This week’s round-up: An FCC cover-up, checking out Chicago’s stop-and-frisk data, and how Big Coal shapes Trump’s environmental policies
In this week’s FOIA round-up, we’ve got dirt on a Federal Communications Commission cover-up effort, long-awaited Chicago stop-and-frisk data, copies of environmental policy executive orders sent to President Donald Trump by a major coal executive, and document devouring tips from a New York Times investigative reporter.
Two months after the deadline set via President Trump’s Executive Order 13777 directing the departments of the federal government to create Regulatory Reform Task Forces, many agencies have still not made public the members comprising the new groups. So who will be deciding which regulations make the cut? Right now, we don’t know.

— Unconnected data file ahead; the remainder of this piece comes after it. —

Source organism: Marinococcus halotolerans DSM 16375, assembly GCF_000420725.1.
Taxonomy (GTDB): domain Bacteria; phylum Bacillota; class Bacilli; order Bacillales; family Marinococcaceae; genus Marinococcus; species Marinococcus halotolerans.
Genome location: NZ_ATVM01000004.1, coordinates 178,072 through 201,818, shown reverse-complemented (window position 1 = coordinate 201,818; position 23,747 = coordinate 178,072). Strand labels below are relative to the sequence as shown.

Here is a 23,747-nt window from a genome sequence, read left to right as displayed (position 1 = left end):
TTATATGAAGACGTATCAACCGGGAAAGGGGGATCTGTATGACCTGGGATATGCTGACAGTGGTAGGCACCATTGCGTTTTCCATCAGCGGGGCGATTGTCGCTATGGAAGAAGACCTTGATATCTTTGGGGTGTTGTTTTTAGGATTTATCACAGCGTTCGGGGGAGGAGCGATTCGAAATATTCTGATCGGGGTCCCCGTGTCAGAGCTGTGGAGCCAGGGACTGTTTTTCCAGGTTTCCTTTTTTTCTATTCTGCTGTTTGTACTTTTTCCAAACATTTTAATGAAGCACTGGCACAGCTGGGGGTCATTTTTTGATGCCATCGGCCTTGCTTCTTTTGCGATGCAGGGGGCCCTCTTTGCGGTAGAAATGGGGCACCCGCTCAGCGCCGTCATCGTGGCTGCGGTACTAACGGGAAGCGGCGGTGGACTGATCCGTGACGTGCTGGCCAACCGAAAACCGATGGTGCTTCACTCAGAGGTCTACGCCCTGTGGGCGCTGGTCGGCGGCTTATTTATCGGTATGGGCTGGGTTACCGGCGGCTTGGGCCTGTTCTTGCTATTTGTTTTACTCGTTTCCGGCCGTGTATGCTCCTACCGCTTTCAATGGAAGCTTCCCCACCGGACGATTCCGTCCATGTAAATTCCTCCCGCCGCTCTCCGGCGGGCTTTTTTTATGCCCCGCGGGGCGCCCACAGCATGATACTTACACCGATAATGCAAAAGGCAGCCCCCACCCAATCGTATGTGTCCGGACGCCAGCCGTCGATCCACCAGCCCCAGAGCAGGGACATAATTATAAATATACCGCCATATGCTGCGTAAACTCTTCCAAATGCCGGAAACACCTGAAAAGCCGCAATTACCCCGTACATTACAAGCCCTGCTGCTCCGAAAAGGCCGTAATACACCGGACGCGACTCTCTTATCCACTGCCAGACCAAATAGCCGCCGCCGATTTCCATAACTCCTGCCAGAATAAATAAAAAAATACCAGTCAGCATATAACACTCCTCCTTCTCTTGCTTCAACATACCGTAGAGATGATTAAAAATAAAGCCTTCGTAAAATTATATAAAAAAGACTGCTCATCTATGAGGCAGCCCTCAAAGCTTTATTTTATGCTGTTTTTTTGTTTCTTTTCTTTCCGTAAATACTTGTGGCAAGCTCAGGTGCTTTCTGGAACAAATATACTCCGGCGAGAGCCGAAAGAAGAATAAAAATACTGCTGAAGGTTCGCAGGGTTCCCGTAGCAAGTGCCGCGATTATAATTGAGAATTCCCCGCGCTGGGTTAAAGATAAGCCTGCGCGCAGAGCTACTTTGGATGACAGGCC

The President wants to see fewer federal regulations and has issued multiple Executive Orders to that effect. But the one-in-two-out approach may leave rules with important intentions on the chopping block.
Last week, Scott Pruitt, the head of the Environmental Protection Agency, traveled to Sycamore, Pennsylvania and, speaking before the coal miners at Harvey Mine, announced that the EPA would be advancing a “Back-to-Basics” agenda in the new administration. But what does that really mean?